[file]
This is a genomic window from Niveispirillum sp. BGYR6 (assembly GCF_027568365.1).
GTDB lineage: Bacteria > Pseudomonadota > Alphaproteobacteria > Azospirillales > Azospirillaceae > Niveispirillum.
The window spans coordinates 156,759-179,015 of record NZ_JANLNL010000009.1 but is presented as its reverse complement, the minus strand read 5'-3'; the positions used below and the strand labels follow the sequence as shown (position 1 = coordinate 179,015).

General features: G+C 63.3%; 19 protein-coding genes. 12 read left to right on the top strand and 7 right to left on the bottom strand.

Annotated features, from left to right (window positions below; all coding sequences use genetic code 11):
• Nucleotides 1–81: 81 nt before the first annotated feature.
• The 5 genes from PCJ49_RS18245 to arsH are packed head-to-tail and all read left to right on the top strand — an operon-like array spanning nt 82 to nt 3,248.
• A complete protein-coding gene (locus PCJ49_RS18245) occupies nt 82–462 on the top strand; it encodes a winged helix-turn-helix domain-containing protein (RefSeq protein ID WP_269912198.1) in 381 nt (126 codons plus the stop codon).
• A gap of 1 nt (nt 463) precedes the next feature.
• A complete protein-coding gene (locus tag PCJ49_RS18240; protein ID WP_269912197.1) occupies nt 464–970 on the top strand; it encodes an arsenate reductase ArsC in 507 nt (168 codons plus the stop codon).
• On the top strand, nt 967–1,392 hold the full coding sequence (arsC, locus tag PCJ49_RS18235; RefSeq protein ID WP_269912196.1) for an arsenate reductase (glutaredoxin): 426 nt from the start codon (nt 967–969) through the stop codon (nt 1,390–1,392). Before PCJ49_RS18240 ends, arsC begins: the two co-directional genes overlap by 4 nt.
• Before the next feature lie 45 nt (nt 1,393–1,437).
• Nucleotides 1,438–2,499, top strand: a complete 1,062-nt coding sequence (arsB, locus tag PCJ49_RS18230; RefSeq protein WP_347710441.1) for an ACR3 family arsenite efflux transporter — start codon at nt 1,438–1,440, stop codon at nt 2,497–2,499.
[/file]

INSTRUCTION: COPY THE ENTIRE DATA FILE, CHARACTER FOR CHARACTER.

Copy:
This is a genomic window from Niveispirillum sp. BGYR6 (assembly GCF_027568365.1).
GTDB lineage: Bacteria > Pseudomonadota > Alphaproteobacteria > Azospirillales > Azospirillaceae > Niveispirillum.
The window spans coordinates 156,759-179,015 of record NZ_JANLNL010000009.1 but is presented as its reverse complement, the minus strand read 5'-3'; the positions used below and the strand labels follow the sequence as shown (position 1 = coordinate 179,015).

General features: G+C 63.3%; 19 protein-coding genes. 12 read left to right on the top strand and 7 right to left on the bottom strand.

Annotated features, from left to right (window positions below; all coding sequences use genetic code 11):
• Nucleotides 1–81: 81 nt before the first annotated feature.
• The 5 genes from PCJ49_RS18245 to arsH are packed head-to-tail and all read left to right on the top strand — an operon-like array spanning nt 82 to nt 3,248.
• A complete protein-coding gene (locus PCJ49_RS18245) occupies nt 82–462 on the top strand; it encodes a winged helix-turn-helix domain-containing protein (RefSeq protein ID WP_269912198.1) in 381 nt (126 codons plus the stop codon).
• A gap of 1 nt (nt 463) precedes the next feature.
• A complete protein-coding gene (locus tag PCJ49_RS18240; protein ID WP_269912197.1) occupies nt 464–970 on the top strand; it encodes an arsenate reductase ArsC in 507 nt (168 codons plus the stop codon).
• On the top strand, nt 967–1,392 hold the full coding sequence (arsC, locus tag PCJ49_RS18235; RefSeq protein ID WP_269912196.1) for an arsenate reductase (glutaredoxin): 426 nt from the start codon (nt 967–969) through the stop codon (nt 1,390–1,392). Before PCJ49_RS18240 ends, arsC begins: the two co-directional genes overlap by 4 nt.
• Before the next feature lie 45 nt (nt 1,393–1,437).
• Nucleotides 1,438–2,499, top strand: a complete 1,062-nt coding sequence (arsB, locus tag PCJ49_RS18230; RefSeq protein WP_347710441.1) for an ACR3 family arsenite efflux transporter — start codon at nt 1,438–1,440, stop codon at nt 2,497–2,499.